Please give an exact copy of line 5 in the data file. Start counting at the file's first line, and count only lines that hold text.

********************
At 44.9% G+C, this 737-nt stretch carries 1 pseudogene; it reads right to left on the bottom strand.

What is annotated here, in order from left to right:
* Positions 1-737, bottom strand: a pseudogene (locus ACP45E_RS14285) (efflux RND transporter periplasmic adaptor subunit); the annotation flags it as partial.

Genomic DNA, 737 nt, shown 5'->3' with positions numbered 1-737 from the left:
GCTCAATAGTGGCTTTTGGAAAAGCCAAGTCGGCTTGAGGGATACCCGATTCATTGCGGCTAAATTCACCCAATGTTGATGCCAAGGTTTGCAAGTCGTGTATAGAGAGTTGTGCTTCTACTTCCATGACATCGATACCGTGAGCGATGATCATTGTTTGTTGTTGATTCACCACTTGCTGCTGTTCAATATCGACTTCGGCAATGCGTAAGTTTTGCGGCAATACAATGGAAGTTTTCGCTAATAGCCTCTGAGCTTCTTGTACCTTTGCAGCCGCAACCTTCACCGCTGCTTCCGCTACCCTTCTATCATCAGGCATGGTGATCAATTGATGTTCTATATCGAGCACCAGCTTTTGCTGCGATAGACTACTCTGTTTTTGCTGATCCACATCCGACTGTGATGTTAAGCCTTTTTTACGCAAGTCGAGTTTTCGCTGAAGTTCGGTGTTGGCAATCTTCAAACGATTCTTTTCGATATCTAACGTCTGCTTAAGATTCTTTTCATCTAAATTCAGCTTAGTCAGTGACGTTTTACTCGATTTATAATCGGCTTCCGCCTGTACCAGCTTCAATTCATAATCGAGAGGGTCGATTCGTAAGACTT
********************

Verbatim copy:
GCTCAATAGTGGCTTTTGGAAAAGCCAAGTCGGCTTGAGGGATACCCGATTCATTGCGGCTAAATTCACCCAATGTTGATGCCAAGGTTTGCAAGTCGTGTATAGAGAGTTGTGCTTCTACTTCCATGACATCGATACCGTGAGCGATGATCATTGTTTGTTGTTGATTCACCACTTGCTGCTGTTCAATATCGACTTCGGCAATGCGTAAGTTTTGCGGCAATACAATGGAAGTTTTCGCTAATAGCCTCTGAGCTTCTTGTACCTTTGCAGCCGCAACCTTCACCGCTGCTTCCGCTACCCTTCTATCATCAGGCATGGTGATCAATTGATGTTCTATATCGAGCACCAGCTTTTGCTGCGATAGACTACTCTGTTTTTGCTGATCCACATCCGACTGTGATGTTAAGCCTTTTTTACGCAAGTCGAGTTTTCGCTGAAGTTCGGTGTTGGCAATCTTCAAACGATTCTTTTCGATATCTAACGTCTGCTTAAGATTCTTTTCATCTAAATTCAGCTTAGTCAGTGACGTTTTACTCGATTTATAATCGGCTTCCGCCTGTACCAGCTTCAATTCATAATCGAGAGGGTCGATTCGTAAGACTT